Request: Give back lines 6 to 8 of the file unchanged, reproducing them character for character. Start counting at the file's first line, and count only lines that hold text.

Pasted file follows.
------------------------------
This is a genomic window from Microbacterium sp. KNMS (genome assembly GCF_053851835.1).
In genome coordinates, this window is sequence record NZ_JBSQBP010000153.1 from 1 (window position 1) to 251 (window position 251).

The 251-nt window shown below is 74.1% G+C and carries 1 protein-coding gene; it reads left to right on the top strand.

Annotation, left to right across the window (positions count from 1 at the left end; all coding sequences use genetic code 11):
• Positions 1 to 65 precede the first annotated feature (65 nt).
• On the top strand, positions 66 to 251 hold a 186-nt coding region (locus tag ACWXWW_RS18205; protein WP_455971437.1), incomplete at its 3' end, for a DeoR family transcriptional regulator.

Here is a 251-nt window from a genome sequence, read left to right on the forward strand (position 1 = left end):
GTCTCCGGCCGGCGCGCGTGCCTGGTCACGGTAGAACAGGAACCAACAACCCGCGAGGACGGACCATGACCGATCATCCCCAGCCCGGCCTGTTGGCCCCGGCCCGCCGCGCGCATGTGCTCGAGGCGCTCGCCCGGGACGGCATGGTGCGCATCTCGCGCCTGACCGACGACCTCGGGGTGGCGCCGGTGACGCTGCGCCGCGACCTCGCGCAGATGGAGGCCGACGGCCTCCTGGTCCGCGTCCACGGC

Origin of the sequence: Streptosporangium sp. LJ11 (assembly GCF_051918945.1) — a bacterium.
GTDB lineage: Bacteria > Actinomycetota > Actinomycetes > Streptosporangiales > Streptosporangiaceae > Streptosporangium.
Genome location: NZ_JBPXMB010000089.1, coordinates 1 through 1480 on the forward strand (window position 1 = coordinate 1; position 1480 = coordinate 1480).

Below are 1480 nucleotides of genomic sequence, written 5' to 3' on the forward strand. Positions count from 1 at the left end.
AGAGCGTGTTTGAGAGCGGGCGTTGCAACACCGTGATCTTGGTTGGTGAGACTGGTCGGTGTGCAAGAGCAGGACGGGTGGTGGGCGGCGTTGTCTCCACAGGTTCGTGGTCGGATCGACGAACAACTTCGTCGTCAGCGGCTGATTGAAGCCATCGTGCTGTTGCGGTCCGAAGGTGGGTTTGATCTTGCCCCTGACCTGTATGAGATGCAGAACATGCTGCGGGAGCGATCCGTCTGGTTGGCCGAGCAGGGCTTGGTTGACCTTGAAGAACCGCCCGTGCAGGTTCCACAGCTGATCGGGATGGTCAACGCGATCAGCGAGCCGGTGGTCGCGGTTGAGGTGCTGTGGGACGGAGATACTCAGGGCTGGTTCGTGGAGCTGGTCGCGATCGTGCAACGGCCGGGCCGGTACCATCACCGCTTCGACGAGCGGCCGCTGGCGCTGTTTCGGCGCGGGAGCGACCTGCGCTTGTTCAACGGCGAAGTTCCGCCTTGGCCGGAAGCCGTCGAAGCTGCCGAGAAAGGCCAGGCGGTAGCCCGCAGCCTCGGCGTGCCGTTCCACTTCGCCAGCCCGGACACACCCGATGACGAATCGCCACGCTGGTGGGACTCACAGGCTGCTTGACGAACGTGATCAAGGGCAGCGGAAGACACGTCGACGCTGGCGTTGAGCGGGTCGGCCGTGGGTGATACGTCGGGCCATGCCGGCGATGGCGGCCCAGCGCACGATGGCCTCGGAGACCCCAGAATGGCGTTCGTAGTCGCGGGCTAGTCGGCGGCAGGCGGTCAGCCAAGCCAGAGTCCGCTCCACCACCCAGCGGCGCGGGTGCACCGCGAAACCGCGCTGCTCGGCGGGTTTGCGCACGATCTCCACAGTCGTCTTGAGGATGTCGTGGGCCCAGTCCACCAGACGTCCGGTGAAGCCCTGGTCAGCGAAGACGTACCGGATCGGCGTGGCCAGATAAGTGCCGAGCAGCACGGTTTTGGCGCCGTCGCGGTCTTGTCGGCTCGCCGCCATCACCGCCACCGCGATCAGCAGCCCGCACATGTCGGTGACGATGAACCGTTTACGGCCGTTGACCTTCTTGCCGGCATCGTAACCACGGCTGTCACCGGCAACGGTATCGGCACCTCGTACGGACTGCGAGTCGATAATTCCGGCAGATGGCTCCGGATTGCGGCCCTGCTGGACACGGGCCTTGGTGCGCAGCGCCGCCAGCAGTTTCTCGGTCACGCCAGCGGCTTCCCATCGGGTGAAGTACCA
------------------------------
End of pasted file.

• On the top strand, positions 66 to 251 hold a 186-nt coding region (locus tag ACWXWW_RS18205; protein WP_455971437.1), incomplete at its 3' end, for a DeoR family transcriptional regulator.

Here is a 251-nt window from a genome sequence, read left to right on the forward strand (position 1 = left end):
GTCTCCGGCCGGCGCGCGTGCCTGGTCACGGTAGAACAGGAACCAACAACCCGCGAGGACGGACCATGACCGATCATCCCCAGCCCGGCCTGTTGGCCCCGGCCCGCCGCGCGCATGTGCTCGAGGCGCTCGCCCGGGACGGCATGGTGCGCATCTCGCGCCTGACCGACGACCTCGGGGTGGCGCCGGTGACGCTGCGCCGCGACCTCGCGCAGATGGAGGCCGACGGCCTCCTGGTCCGCGTCCACGGC